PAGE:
The treatment of multiple myeloma (MM) has undergone major changes in the last decade. There is now an array of therapeutic options, including autologous stem-cell transplantation, non-myeloablative (mini) allogeneic transplantation, and new drugs such as thalidomide and bortezomib. There is also an awareness that there are subsets of patients with MM who have not gained much from the recent advances, including patients with certain adverse prognostic factors (high-risk MM). In this article, we outline our approach to the diagnosis, risk stratification and treatment of MM with a focus on conventional therapy. We incorporate a risk-based strategy for the treatment of MM that also takes into account the eligibility of the patient to undergo stem-cell transplantation. We also outline the role and current indications for the use of new active agents in this disease.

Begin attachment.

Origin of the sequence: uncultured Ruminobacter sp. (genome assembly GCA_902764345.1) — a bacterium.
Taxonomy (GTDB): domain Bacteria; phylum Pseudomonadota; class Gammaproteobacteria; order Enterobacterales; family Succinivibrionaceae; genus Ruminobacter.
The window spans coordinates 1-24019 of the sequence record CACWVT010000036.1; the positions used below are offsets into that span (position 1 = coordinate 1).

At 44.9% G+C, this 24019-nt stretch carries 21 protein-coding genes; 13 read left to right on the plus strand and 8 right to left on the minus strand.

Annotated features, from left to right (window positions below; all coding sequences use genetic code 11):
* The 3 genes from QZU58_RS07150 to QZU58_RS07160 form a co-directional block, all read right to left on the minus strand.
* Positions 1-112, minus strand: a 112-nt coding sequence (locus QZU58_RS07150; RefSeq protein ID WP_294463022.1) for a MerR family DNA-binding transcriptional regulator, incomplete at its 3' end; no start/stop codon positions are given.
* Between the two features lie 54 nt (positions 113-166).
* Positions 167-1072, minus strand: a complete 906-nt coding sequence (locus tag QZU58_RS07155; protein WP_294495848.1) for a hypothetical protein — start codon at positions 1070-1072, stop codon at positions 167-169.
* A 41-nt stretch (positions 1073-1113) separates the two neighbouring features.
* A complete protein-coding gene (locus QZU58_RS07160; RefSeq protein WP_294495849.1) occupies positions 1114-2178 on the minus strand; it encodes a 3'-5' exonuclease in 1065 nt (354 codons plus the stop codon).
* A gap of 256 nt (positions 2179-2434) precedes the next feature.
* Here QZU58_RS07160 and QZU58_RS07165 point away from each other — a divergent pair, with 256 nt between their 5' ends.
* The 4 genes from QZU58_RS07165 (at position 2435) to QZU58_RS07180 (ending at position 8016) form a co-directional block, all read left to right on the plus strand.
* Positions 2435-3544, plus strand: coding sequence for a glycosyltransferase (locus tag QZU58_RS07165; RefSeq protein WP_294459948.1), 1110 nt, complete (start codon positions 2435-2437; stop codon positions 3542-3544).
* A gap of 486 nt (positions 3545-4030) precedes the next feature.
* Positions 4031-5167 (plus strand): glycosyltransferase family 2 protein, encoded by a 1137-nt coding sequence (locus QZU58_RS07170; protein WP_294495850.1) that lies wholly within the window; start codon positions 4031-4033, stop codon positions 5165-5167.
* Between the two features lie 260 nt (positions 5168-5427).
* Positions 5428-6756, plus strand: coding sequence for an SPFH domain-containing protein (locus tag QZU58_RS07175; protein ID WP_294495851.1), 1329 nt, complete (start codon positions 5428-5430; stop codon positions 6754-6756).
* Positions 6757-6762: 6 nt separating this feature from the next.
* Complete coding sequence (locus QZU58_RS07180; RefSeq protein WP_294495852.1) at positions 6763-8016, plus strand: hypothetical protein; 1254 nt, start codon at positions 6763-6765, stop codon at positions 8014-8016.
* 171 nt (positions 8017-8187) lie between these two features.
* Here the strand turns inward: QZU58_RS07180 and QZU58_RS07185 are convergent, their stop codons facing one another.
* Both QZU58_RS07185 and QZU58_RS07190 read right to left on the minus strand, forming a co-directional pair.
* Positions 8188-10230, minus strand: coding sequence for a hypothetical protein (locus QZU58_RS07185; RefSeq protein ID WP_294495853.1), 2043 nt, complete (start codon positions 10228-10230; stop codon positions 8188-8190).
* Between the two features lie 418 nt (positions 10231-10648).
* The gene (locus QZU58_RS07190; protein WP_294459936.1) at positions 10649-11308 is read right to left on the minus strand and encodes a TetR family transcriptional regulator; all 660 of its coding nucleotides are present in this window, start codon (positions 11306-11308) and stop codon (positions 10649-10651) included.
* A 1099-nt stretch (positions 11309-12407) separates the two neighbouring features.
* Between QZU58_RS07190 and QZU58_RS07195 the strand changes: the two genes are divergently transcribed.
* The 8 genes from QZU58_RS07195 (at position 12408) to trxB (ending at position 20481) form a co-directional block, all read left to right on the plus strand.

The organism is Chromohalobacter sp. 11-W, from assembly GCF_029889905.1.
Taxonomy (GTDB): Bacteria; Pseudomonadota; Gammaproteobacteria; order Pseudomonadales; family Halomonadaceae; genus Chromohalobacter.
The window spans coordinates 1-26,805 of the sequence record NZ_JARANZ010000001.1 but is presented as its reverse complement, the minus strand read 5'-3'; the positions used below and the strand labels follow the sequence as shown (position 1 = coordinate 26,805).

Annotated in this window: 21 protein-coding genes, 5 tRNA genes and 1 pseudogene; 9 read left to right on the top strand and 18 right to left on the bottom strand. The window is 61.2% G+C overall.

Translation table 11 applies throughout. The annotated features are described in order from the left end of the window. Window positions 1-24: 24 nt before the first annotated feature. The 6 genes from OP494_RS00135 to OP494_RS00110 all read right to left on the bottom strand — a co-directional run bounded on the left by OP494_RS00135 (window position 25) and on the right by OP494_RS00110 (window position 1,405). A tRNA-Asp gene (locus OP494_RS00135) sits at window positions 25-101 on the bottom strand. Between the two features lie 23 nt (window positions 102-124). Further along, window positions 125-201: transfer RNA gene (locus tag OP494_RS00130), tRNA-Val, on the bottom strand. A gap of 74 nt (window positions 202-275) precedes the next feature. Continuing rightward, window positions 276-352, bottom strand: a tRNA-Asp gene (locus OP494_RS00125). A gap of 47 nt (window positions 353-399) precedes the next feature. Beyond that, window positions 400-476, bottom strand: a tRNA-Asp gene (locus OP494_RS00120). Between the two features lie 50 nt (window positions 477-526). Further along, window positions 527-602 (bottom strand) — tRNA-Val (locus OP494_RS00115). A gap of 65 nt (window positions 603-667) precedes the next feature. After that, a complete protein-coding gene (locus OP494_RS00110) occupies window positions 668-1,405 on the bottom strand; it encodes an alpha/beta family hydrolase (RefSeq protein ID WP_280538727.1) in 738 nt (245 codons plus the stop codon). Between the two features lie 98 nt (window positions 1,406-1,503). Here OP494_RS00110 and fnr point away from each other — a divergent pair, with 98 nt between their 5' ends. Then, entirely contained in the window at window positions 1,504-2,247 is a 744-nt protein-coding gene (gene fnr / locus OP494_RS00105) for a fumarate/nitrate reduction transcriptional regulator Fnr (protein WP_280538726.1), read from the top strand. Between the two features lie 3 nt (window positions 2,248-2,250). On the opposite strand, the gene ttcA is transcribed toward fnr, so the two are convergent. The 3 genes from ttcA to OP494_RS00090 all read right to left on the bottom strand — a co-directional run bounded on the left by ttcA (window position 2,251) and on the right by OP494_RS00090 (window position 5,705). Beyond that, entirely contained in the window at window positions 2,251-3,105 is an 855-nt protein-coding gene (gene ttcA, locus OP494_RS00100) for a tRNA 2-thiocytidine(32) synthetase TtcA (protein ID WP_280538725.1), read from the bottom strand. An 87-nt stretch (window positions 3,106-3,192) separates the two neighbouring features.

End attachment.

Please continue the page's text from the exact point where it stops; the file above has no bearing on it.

ASJC Scopus subject areas
- Clinical Biochemistry